- About this Journal
- Abstracting and Indexing
- Aims and Scope
- Annual Issues
- Article Processing Charges
- Articles in Press
- Author Guidelines
- Bibliographic Information
- Citations to this Journal
- Contact Information
- Editorial Board
- Editorial Workflow
- Free eTOC Alerts
- Publication Ethics
- Reviewers Acknowledgment
- Submit a Manuscript
- Subscription Information
- Table of Contents
Evidence-Based Complementary and Alternative Medicine
Volume 2012 (2012), Article ID 126938, 20 pages
The Trade in Medicinal Animals in Northeastern Brazil
1Programa de Pós-Graduação em Ciências Biológicas, Universidade Federal da Paraíba, 58051-900 João Pessoa, PB, Brazil
2Laboratório de Etnobotânica Aplicada, Área de Botânica, Departamento de Biologia, Universidade Federal Rural do Pernambuco, 52171-900 Recife, PE, Brazil
3Departamento de Química Biológica, Universidade Regional do Cariri, 63105-000 Crato, CE, Brazil
4Departamento de Biologia, Universidade Estadual da Paraíba, 58429-500 João Pessoa, PB, Brazil
Received 12 August 2011; Accepted 14 September 2011
Academic Editor: Ana H. Ladio
Copyright © 2012 Felipe Silva Ferreira et al. This is an open access article distributed under the Creative Commons Attribution License, which permits unrestricted use, distribution, and reproduction in any medium, provided the original work is properly cited.
Over the centuries, a significant part of the Brazilian fauna is widely sold, more specifically in retail stores or street markets. The objective was to characterize the sale of medicinal animals in five large northeast cities. Information about the sale of zootherapeutic items was obtained in the cities of Aracaju-SE, Fortaleza-CE, Maceio-AL, Recife-PE, and Salvador-BA. A total of 68 animal species were sold for medicinal purposes in the cities studied; these are the first results on the use and sale of zootherapeutics in the markets of Aracaju, Fortaleza, and Salvador and first recorded on the medicinal use of the Achatina fulica, Trachycardium muricatum, Philodryas olfersii, Desmodus rotundus, and Leptodactylus vastus. Knowledge of the fauna utilized popular medicine is indispensable for conservation, demonstrating that research on this subject is necessary to determine appropriate practices for the management of the fauna.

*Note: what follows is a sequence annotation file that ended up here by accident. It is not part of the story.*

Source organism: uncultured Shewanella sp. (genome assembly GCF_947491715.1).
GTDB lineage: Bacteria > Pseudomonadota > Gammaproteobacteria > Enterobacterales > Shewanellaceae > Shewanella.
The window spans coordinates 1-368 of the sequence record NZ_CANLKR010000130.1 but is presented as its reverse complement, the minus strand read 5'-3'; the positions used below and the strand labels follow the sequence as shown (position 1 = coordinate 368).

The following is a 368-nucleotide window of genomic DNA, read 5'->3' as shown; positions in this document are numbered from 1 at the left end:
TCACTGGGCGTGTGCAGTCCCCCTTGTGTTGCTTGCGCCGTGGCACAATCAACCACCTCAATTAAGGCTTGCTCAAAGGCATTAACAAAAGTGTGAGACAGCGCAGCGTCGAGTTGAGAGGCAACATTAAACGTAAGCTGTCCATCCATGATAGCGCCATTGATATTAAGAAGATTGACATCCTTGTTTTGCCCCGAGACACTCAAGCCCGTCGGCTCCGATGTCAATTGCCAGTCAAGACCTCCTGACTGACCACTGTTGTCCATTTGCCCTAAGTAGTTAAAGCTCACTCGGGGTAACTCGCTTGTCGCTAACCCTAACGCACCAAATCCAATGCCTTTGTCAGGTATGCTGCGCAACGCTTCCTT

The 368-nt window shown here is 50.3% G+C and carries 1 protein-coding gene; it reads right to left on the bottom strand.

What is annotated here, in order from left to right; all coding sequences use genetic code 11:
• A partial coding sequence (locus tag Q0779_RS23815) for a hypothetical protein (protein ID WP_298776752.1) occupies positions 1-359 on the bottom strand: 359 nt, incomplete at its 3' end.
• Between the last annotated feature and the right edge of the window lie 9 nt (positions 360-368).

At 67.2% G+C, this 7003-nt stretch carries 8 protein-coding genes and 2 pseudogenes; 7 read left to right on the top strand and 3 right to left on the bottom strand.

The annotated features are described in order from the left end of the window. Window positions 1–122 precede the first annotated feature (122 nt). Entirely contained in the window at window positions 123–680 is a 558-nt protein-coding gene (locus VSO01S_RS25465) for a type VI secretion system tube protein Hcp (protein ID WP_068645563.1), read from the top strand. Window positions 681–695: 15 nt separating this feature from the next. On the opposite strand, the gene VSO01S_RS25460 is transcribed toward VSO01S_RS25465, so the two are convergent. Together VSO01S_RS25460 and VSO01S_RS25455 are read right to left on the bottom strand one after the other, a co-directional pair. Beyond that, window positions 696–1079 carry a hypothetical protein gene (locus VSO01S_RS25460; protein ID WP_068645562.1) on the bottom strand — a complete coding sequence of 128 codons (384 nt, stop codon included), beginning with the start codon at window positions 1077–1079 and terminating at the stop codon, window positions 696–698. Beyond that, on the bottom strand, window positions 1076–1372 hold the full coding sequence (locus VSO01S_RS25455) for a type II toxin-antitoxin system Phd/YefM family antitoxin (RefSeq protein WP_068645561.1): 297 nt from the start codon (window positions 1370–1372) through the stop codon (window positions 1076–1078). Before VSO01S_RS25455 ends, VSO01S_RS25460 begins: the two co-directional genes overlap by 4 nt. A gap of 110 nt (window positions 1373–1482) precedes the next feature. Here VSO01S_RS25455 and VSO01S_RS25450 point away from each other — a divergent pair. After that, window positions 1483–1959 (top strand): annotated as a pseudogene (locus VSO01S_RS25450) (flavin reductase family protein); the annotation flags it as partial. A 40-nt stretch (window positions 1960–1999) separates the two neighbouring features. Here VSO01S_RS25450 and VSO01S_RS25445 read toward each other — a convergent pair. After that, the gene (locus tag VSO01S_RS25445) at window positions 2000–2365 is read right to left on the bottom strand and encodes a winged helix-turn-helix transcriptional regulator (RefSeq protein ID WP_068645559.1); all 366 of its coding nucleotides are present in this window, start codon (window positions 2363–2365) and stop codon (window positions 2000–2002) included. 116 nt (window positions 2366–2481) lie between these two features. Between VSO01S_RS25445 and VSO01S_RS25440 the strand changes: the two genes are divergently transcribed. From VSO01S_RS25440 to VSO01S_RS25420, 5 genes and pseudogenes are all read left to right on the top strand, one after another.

Brazil has a rich diversity of animal species, which, along with its extensive cultural diversity, is reflected in a complex knowledge of the uses of faunistic resources [1–3]. Over the centuries, a significant part of the fauna has been utilized for alternative therapeutic agents by different people of the country [1, 4], a practice that has been perpetuated since colonial times and currently is widely spread among rural and urban communities in various regions of Brazil [5, 6]. In the cities, zootherapeutic products are widely sold, more specifically in retail stores or street markets as noted by recent ethnozoological studies [1, 4, 7–12].
Studies carried out in stores and street markets for the purpose of evaluating the commerce of medicinal animals are scarce . Albuquerque et al.  affirm that these outlets can, on a small scale, represent the biodiversity of a region, making it possible to identify areas of extensive exploitation, which can provide information to help monitor the regional biodiversity. From an ecological perspective, the sale of plants and animals at these locations makes them important, since the demand for these resources can have direct and indirect implications on the diversity exploited. Thus, as pointed out by Almeida and Albuquerque , the information obtained in these commercial centers can be utilized for the formulation of rational strategies in the commercialization and use of these resources.
Considering that various animal species sold for medicinal use are on lists of threatened species , the ecological implications associated with this modality of exploitation of fauna are evident. Whiting et al.  noted that biologists and ecologists have neglected information about traditional commerce in devising strategies for the conservation of the species utilized for the production of traditional remedies. Therefore, ethnozoological studies are important, because they provide information about the species utilized for traditional purposes (medicinal, religious, food, etc.), which can contribute to the development of actions that allow the maintenance of faunistic resources [7, 13, 17].
In Northeast Brazil, the commerce of zootherapeutic products is common. Recent studies conducted in 10 cities in the region [5, 12, 18–22] demonstrated the existence of intense use and commercialization routes of animals for medicinal purposes among these cities. However, there are still gaps concerning the richness of traded species, which makes it difficult to evaluate the magnitude and impact of this commerce on natural populations of the animals involved, as well as potential implications of such uses for the public health of local users.